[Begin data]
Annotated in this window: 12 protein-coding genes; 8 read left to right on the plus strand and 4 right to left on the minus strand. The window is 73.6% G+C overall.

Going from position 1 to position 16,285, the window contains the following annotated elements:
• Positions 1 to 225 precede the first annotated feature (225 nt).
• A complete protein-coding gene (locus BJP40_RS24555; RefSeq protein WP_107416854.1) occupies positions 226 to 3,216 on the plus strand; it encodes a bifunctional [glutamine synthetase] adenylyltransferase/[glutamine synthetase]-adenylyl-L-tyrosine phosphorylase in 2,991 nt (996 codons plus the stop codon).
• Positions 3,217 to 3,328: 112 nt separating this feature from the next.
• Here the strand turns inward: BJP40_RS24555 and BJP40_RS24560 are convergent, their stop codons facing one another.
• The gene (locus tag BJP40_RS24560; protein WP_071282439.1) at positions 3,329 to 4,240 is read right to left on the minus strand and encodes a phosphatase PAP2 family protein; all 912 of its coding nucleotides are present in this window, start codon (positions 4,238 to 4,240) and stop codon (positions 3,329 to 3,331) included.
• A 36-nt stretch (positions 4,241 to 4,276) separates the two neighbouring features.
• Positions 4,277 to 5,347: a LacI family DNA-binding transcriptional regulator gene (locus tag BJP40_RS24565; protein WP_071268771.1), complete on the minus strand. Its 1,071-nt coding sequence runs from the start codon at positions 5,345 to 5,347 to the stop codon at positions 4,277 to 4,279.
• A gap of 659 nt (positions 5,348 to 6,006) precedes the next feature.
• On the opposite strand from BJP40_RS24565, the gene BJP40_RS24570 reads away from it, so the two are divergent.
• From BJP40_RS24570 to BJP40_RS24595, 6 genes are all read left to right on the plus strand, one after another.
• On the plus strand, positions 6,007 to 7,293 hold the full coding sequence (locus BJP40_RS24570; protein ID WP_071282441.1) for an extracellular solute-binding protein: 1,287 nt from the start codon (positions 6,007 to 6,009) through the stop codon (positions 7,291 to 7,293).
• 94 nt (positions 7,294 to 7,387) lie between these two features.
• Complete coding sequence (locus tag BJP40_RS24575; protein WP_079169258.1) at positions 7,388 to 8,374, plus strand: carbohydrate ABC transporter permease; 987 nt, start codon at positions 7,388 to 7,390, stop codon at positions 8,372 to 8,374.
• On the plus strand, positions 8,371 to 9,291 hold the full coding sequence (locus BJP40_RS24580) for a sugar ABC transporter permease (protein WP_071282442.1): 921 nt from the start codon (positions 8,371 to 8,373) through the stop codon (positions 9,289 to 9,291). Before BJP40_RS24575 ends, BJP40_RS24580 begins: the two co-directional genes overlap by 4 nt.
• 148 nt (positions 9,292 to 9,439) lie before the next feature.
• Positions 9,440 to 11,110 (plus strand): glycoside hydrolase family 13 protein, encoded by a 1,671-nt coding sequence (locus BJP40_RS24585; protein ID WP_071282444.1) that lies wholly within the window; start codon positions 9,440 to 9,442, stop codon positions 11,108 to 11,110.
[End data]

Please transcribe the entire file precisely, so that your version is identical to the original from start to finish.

Annotated in this window: 12 protein-coding genes; 8 read left to right on the plus strand and 4 right to left on the minus strand. The window is 73.6% G+C overall.

Going from position 1 to position 16,285, the window contains the following annotated elements:
• Positions 1 to 225 precede the first annotated feature (225 nt).
• A complete protein-coding gene (locus BJP40_RS24555; RefSeq protein WP_107416854.1) occupies positions 226 to 3,216 on the plus strand; it encodes a bifunctional [glutamine synthetase] adenylyltransferase/[glutamine synthetase]-adenylyl-L-tyrosine phosphorylase in 2,991 nt (996 codons plus the stop codon).
• Positions 3,217 to 3,328: 112 nt separating this feature from the next.
• Here the strand turns inward: BJP40_RS24555 and BJP40_RS24560 are convergent, their stop codons facing one another.
• The gene (locus tag BJP40_RS24560; protein WP_071282439.1) at positions 3,329 to 4,240 is read right to left on the minus strand and encodes a phosphatase PAP2 family protein; all 912 of its coding nucleotides are present in this window, start codon (positions 4,238 to 4,240) and stop codon (positions 3,329 to 3,331) included.
• A 36-nt stretch (positions 4,241 to 4,276) separates the two neighbouring features.
• Positions 4,277 to 5,347: a LacI family DNA-binding transcriptional regulator gene (locus tag BJP40_RS24565; protein WP_071268771.1), complete on the minus strand. Its 1,071-nt coding sequence runs from the start codon at positions 5,345 to 5,347 to the stop codon at positions 4,277 to 4,279.
• A gap of 659 nt (positions 5,348 to 6,006) precedes the next feature.
• On the opposite strand from BJP40_RS24565, the gene BJP40_RS24570 reads away from it, so the two are divergent.
• From BJP40_RS24570 to BJP40_RS24595, 6 genes are all read left to right on the plus strand, one after another.
• On the plus strand, positions 6,007 to 7,293 hold the full coding sequence (locus BJP40_RS24570; protein ID WP_071282441.1) for an extracellular solute-binding protein: 1,287 nt from the start codon (positions 6,007 to 6,009) through the stop codon (positions 7,291 to 7,293).
• 94 nt (positions 7,294 to 7,387) lie between these two features.
• Complete coding sequence (locus tag BJP40_RS24575; protein WP_079169258.1) at positions 7,388 to 8,374, plus strand: carbohydrate ABC transporter permease; 987 nt, start codon at positions 7,388 to 7,390, stop codon at positions 8,372 to 8,374.
• On the plus strand, positions 8,371 to 9,291 hold the full coding sequence (locus BJP40_RS24580) for a sugar ABC transporter permease (protein WP_071282442.1): 921 nt from the start codon (positions 8,371 to 8,373) through the stop codon (positions 9,289 to 9,291). Before BJP40_RS24575 ends, BJP40_RS24580 begins: the two co-directional genes overlap by 4 nt.
• 148 nt (positions 9,292 to 9,439) lie before the next feature.
• Positions 9,440 to 11,110 (plus strand): glycoside hydrolase family 13 protein, encoded by a 1,671-nt coding sequence (locus BJP40_RS24585; protein ID WP_071282444.1) that lies wholly within the window; start codon positions 9,440 to 9,442, stop codon positions 11,108 to 11,110.